In lieu of an abstract, below is the essay's first paragraph.
Nella Larsen’s Passing introduces two African American women on a quest for an integrated identity. Irene and Clare are two pale-skinned, childhood friends who are light enough to pass for white. Passing is a work concerned with the representation and construction of race. Clare Kendry passes for white and she “whitens” her lifestyle by adjusting her clothes, behavior, gestures, and etiquette while resisting and denying any existence of her black culture. Irene on the other hand, lives as a black woman but remains a part of the black community only superficially. She occasionally masks her blackness and passes for white for her own convenience. Despite this racial divide, both women desire to achieve an integrated identity to live as both black and white. Irene attempts to achieve this integrated identity by accepting and practicing white standards while living as a black woman. Clare attempts to achieve an integrated identity by finding her way back to the black community. However, they ultimately fail at achieving this integrated identity as the novel reinforces the societal belief that a person can only have one race as either black or white, but not both.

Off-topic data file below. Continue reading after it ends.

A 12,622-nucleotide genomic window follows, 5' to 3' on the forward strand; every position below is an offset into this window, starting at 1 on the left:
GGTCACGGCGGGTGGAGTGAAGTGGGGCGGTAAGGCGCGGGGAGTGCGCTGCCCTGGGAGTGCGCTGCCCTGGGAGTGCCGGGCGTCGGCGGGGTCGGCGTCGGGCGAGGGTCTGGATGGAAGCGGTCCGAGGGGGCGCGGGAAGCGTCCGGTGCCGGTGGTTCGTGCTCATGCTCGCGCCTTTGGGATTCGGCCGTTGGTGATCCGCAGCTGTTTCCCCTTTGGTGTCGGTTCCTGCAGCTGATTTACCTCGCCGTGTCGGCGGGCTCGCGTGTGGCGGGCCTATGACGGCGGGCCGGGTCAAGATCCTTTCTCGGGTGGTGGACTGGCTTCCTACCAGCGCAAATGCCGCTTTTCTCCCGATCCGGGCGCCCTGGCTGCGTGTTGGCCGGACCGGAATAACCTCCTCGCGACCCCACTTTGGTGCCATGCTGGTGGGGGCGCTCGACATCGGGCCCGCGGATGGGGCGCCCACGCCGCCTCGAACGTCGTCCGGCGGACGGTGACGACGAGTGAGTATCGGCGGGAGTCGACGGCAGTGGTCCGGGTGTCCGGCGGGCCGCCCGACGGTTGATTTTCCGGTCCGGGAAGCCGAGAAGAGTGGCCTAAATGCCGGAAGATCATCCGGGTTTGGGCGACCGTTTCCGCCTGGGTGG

Davis, Samantha, "Challenging the Racial Dichotomy in Nella Larsen’s Passing" (2012). English Senior Seminar Papers. Paper 2.
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